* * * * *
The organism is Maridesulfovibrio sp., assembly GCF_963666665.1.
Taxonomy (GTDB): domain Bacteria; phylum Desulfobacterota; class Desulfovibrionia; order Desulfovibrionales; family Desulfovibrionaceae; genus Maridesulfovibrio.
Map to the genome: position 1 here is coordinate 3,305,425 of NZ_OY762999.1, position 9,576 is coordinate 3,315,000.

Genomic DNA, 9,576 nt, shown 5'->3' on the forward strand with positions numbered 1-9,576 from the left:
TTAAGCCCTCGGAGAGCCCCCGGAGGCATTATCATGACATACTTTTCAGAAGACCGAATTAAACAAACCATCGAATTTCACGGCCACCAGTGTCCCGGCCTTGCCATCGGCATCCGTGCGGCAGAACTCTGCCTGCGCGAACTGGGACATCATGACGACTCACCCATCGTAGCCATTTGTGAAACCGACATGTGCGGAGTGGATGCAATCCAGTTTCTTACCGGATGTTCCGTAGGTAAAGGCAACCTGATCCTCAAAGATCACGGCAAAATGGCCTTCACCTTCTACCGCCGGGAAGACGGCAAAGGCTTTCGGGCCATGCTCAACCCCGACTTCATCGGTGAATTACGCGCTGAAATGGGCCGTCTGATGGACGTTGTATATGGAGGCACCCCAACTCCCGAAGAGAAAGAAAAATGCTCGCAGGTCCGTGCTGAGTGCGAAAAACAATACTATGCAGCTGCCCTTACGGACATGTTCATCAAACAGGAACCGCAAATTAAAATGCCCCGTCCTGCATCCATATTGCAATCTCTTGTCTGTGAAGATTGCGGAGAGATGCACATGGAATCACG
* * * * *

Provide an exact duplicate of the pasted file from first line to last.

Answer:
The organism is Maridesulfovibrio sp., assembly GCF_963666665.1.
Taxonomy (GTDB): domain Bacteria; phylum Desulfobacterota; class Desulfovibrionia; order Desulfovibrionales; family Desulfovibrionaceae; genus Maridesulfovibrio.
Map to the genome: position 1 here is coordinate 3,305,425 of NZ_OY762999.1, position 9,576 is coordinate 3,315,000.

Genomic DNA, 9,576 nt, shown 5'->3' on the forward strand with positions numbered 1-9,576 from the left:
TTAAGCCCTCGGAGAGCCCCCGGAGGCATTATCATGACATACTTTTCAGAAGACCGAATTAAACAAACCATCGAATTTCACGGCCACCAGTGTCCCGGCCTTGCCATCGGCATCCGTGCGGCAGAACTCTGCCTGCGCGAACTGGGACATCATGACGACTCACCCATCGTAGCCATTTGTGAAACCGACATGTGCGGAGTGGATGCAATCCAGTTTCTTACCGGATGTTCCGTAGGTAAAGGCAACCTGATCCTCAAAGATCACGGCAAAATGGCCTTCACCTTCTACCGCCGGGAAGACGGCAAAGGCTTTCGGGCCATGCTCAACCCCGACTTCATCGGTGAATTACGCGCTGAAATGGGCCGTCTGATGGACGTTGTATATGGAGGCACCCCAACTCCCGAAGAGAAAGAAAAATGCTCGCAGGTCCGTGCTGAGTGCGAAAAACAATACTATGCAGCTGCCCTTACGGACATGTTCATCAAACAGGAACCGCAAATTAAAATGCCCCGTCCTGCATCCATATTGCAATCTCTTGTCTGTGAAGATTGCGGAGAGATGCACATGGAATCACG